Vein Disease in Men - Princeton Vascular Center

Vein Disease in Men

Men, listen up! Don’t underestimate varicose veins. There is more than meets the eye.

Vein Disease in Men


Men, listen up! Don’t underestimate varicose veins.  There is more than meets the eye. 

While it is true that treatment is primarily sought by  women, up to 50 percent of men in the United States may develop varicose veins in their lifetime. 

And varicose veins are not just a cosmetic concern—they can lead to discoloration, bleeding, skin ulcers, and a “heavy leg” sensation that may hinder daily activity.  These are signs of poor blood circulation through the body, especially in your lower extremities, which can be a major cause for concern.

What Causes Varicose Veins in Men?

The problem involves veins in the lower extremities that suffer from high pressure from within.  Naturally, blood pools in these veins due to gravity,  resulting in high pressure within the veins.  Whereas the deeper veins are supported by the muscles within our legs, the superficial veins that cause varicose veins will stretch.  Over time, these vein walls can become weakened from the constant pressure and start to develop reflux or venous insufficiency.   This is when symptoms such as leg cramps, heaviness, and swelling should no longer be ignored.  Venous insufficiency is more common in individuals who sit or stand for prolonged periods, increasing age, obesity, and most importantly patients with a family history.  Developing varicose veins is linked to our DNA and this affects men and women alike.

Is There A Difference Between Men and Women Who Have Varicose Veins?

Venous insufficiency is a chronic and progressive disease process.  Women tend to present earlier in the disease because they are often more in tune with their bodies.  While the appearance of spider veins may not bother some men, it’s important to be aware that these are early signs of vein disease and preventing more serious complications requires awareness.  If you are experiencing symptoms of leg heaviness, cramps, or skin color changes, a vein consultation is recommended.  The diagnosis can be made at a single office visit with a careful history and physical exam.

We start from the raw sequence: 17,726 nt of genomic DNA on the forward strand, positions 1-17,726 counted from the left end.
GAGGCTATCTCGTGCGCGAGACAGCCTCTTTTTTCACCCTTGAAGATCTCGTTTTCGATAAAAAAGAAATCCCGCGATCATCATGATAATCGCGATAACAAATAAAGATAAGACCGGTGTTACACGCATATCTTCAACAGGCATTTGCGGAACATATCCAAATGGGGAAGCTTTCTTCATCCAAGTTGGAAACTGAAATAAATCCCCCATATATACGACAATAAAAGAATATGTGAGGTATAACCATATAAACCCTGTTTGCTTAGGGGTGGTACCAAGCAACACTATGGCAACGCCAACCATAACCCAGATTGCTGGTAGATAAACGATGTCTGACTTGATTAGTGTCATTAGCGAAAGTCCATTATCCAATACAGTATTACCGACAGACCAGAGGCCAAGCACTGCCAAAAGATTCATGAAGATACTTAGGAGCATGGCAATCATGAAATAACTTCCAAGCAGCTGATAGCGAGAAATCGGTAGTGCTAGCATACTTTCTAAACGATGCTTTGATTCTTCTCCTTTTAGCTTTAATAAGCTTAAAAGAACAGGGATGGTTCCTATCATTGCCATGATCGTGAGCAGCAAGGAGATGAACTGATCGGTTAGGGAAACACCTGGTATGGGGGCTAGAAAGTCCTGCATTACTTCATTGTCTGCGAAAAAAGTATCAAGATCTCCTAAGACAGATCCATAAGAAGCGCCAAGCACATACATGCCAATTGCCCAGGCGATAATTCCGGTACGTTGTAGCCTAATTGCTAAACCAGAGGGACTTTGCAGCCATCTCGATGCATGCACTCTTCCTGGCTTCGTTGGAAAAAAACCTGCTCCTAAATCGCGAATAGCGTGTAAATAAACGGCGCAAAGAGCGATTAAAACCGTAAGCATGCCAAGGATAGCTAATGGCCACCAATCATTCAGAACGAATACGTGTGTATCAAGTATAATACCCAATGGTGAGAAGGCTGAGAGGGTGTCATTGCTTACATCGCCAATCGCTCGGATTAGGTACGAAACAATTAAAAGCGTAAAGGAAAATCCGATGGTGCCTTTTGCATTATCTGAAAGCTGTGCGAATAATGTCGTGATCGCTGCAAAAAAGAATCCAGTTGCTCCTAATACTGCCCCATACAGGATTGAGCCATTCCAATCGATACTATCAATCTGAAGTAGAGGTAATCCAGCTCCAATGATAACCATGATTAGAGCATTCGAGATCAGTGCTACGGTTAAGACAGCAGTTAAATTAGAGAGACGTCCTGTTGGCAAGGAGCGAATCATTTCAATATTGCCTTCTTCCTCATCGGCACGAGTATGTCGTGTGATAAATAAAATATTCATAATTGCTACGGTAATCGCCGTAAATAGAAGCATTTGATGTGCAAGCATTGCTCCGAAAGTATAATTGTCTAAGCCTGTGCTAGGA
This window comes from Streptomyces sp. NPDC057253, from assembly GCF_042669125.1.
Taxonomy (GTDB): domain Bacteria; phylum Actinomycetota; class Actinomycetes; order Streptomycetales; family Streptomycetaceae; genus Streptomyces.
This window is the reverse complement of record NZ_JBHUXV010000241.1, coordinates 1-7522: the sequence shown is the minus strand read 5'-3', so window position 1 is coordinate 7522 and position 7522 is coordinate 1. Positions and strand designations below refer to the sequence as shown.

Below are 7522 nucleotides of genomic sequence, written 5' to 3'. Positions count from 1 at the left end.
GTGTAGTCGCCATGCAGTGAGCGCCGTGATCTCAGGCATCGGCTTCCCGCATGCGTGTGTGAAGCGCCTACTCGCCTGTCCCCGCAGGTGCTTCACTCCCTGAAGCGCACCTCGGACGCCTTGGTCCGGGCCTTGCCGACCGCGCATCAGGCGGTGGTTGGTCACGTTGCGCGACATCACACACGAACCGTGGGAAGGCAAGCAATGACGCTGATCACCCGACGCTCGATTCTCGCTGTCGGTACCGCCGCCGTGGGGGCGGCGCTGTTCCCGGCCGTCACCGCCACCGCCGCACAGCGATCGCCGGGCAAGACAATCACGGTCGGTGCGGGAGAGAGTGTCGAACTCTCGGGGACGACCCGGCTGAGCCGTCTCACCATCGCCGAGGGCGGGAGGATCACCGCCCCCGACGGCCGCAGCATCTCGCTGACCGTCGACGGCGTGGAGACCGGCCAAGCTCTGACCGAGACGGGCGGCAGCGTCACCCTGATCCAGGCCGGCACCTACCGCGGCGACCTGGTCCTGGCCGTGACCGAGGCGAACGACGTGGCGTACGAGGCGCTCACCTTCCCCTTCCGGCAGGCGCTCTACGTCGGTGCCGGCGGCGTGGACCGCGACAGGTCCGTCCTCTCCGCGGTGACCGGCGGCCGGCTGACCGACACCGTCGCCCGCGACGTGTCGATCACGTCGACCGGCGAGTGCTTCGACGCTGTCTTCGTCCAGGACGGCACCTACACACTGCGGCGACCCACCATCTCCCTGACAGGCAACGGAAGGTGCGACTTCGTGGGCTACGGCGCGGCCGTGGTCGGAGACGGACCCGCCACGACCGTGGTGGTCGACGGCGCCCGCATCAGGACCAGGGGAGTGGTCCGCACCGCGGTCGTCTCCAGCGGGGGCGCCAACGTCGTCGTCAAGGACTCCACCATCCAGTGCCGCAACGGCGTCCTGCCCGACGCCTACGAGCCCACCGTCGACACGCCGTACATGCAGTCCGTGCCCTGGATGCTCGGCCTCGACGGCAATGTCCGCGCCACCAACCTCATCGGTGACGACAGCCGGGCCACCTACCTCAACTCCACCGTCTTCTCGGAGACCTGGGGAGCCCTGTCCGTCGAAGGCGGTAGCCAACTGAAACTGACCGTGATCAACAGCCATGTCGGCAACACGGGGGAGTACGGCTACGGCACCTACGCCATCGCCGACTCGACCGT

How To Prevent Varicose Veins?

The easiest way to prevent varicose veins and symptoms is to keep yourself and your circulation moving.  This can be as simple as taking a short walk, tapping your feet while sitting, or pumping your calf muscles.  These simple actions prevent the natural tendency of blood to pool in your legs that builds pressure within the veins.  Other helpful tips include:

  • Exercise daily for both your heart health and your venous health
  • Compression stockings are in fashion now and can be purchased at low costs.  The initial recommendation is for 20-30 mmHg of compression at least knee high
  • Avoid uncomfortable footwear especially during longer periods on your feet
  • Elevate your legs especially when sitting for long stretches of time
  • Change your sitting or standing position regularly

How to Treat Varicose Veins?

Fortunately, treatment for varicose veins has become incredibly simple and safe due to major advances in the field.  Surgery is no longer required.   Instead, the options are now minimally-invasive and do not require any downtime.   In fact, many patients return to work the very same day after a quick treatment session.   Most importantly, the procedures are covered by all major medical insurance and Medicare.

At the Princeton Vascular Center, Dr Brotman-O’Neill is a double board-certified vascular specialist who received her formal venous training during residency training for vascular surgery.   She currently serves as the President-elect of the Vascular Society and is an invited speaker and Assistant Professor at the Rowan School of Medicine.  She is a leading expert in the field of varicose veins and offers all the latest technology for the care of her patients.

Call 609-257-2095 or click here to request a varicose vein consultation


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